Polarr: A Great Free Photo Editor For The Web & More

POLARR Editor for the web

With more and more companies harnessing the power of the web, our reliance on traditional desktop software is not always what it used to be. Photo editors are a great example of that. Photoshop is amazing, but infinitely more powerful than 90% of us need. That’s why free apps like Polarr are becoming so popular. It is available for iPhone, iPad, Android and the web, and it is easy enough for anyone to use. Here’s how it works.

The web version is available at www.polarr.co. It works in all modern browsers, as well as Chrome OS. You can upload images from your computer, or connect cloud accounts like Dropbox, OneDrive, Google Drive, Flickr or Instagram and grab images from those accounts. There’s even a browser extension for Firefox and Chrome that lets you open any image on the web into the Polarr editor. While this is great for free images, it does have some obvious opportunities for abuse. However,  Polarr does remind you to respect the intellectual property of copyright holders.

The editor is very intuitive if you have used any kind of image editors in the past. In fact, if you have used Lightroom before, you will be right at home and be up and running in no time. It may be a little daunting for beginners, but it is easy to navigate and quick to get used to.

The left panel has a selection of image filters, as well as a History tab that lets you step back in time to reverse any edits you make. The right panel has a wealth of image adjustments. On the Basic tab you get access to sliders for temperature, tint, exposure, highlights, shadows, saturation and more. Further down, you will find a tone curve, HSL adjustments, split toning, sharpening, and other effects like vignettes and film grain.

polarr editor interface

There are also a number of tools available to help optimize your image to your liking. The cropping tool will be familiar to most people, but the radial or graduated filters are usually reserved for premium photo editors. With Polarr, you get those for free. There is even a histogram to help you see the true effect of the adjustments you make.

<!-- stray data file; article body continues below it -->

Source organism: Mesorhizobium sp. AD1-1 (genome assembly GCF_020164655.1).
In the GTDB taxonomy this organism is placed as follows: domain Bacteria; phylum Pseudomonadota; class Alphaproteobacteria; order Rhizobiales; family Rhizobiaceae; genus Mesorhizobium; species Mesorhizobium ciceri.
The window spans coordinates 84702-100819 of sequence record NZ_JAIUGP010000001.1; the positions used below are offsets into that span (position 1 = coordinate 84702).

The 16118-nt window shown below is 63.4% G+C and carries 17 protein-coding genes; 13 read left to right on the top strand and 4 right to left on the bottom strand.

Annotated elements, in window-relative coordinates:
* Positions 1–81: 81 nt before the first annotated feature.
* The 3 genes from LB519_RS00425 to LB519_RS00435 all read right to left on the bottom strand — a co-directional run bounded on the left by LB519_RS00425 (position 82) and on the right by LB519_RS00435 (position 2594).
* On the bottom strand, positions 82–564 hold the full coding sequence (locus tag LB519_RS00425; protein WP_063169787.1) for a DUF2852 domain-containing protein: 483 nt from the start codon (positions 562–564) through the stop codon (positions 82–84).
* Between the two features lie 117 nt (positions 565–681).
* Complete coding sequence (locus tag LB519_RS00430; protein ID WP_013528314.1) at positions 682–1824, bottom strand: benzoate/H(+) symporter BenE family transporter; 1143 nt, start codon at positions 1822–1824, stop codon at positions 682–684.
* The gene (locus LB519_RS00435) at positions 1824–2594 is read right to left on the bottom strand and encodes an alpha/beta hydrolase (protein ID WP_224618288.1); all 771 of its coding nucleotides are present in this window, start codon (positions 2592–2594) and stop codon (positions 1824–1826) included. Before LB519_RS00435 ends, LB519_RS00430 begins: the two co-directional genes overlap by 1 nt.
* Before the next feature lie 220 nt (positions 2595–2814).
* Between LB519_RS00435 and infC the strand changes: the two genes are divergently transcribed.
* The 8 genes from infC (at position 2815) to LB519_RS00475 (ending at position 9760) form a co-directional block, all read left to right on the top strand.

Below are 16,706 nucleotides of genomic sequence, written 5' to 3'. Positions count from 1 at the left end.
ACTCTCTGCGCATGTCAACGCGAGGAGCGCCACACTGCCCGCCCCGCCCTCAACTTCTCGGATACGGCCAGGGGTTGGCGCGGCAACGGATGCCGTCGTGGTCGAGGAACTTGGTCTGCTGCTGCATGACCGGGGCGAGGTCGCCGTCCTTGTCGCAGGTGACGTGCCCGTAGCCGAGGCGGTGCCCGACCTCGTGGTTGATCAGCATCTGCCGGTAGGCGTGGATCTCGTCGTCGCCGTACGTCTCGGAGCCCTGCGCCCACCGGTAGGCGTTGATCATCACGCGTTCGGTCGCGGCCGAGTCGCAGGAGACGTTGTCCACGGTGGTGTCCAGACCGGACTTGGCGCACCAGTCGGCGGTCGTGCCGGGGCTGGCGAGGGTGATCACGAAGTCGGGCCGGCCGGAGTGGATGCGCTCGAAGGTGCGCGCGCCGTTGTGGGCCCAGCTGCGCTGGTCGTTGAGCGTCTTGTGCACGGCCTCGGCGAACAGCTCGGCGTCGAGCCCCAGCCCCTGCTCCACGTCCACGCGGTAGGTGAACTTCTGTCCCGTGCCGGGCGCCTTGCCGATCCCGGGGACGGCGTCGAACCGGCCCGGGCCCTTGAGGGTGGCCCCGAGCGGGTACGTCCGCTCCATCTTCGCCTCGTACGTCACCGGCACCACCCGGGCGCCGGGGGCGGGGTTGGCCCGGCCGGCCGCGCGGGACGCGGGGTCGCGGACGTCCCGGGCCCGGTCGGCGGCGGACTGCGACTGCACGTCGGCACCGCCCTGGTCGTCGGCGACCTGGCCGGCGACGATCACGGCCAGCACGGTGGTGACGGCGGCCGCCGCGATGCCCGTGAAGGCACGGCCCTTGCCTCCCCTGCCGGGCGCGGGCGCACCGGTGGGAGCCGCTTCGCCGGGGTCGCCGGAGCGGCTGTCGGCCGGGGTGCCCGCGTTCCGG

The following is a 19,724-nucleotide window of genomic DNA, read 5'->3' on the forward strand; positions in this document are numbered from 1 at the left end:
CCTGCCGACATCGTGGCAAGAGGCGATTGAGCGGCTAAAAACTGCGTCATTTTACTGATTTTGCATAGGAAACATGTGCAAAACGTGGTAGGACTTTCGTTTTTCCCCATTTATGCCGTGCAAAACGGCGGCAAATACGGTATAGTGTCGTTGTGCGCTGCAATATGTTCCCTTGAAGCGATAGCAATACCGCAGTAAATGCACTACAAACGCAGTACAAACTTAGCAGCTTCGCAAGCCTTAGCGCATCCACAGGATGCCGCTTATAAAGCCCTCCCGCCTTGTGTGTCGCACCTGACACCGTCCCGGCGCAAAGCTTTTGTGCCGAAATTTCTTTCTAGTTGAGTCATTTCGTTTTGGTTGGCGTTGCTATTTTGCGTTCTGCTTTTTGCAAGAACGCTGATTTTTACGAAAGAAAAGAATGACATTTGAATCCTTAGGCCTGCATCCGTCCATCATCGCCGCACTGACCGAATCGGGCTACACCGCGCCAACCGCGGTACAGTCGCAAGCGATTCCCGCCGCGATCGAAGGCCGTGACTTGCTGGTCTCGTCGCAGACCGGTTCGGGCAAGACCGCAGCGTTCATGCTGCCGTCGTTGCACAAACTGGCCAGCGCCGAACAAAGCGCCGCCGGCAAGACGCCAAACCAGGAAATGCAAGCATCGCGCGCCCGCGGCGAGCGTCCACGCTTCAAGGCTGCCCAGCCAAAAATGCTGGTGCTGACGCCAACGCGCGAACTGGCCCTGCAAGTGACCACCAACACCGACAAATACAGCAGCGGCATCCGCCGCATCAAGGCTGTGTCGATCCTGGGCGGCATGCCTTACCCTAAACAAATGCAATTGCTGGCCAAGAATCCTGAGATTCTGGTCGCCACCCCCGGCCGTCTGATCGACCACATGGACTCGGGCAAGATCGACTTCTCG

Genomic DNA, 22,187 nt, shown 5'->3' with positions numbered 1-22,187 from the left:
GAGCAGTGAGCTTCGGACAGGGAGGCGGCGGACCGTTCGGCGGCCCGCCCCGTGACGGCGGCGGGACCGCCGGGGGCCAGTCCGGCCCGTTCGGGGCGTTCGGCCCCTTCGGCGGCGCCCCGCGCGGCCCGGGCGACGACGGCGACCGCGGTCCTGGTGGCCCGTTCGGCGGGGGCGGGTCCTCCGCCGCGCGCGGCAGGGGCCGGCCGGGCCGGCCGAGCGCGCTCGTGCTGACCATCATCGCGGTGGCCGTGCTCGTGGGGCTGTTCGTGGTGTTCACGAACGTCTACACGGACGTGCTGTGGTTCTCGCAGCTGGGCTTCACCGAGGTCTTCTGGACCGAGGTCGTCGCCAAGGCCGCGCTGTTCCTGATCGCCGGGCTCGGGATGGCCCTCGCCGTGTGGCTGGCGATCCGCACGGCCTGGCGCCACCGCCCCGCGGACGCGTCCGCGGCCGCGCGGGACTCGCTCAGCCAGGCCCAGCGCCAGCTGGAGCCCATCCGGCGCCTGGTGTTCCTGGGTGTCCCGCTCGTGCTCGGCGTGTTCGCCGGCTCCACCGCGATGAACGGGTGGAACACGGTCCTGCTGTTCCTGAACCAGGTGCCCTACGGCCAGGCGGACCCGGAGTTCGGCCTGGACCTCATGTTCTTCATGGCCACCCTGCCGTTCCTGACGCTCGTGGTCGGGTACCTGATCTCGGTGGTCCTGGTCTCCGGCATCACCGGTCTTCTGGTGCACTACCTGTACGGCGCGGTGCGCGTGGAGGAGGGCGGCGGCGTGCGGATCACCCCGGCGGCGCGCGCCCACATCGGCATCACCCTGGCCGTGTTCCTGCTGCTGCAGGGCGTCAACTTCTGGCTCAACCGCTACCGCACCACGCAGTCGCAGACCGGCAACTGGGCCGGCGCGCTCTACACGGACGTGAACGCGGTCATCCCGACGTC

Not sure what the clarity slider is for? Need some help understanding curves? Fear not. Polarr has you covered. A simple help guide is available with jargon free explanations on each of the sliders and features that area available to you. There are before and after examples as well as a live preview of what happens when you apply a given effect. See the Polarr guide here.

vignette help

Is Polarr good for schools? Absolutely. It’s free, doesn’t require you to set up an account in order to use it, and it interfaces seamlessly with all your favorite cloud services. It is also available for iOS and Android devices, as well as the web, so the chances are very high that you will be able to use it in some form or another regardless of your device. Here’s a video of Polarr in action…

 

Unsplash: Free, High-Resolution, Royalty-Free Images

UNSPLASH royalty free images

There are numerous places on the web where teachers can go to find royalty-free images that they and their students can use in the classroom as part of educational projects. However, I don’t often hear many educators talk about Unsplash.com. So, if you haven’t heard of it before, pay attention, because this is a good one! 🙂

Unsplash has a very unique business model. Every 10 days they upload 10 free photos to their website. All of the images are free, high-resolution photos that have been submitted, free of any usage restrictions, by established and aspiring photographers. All the images are stunning examples of photography, and you can do whatever you want with these photos with a completely clear conscience.

house on a dock

Not convinced? Here’s what the Unsplash license says: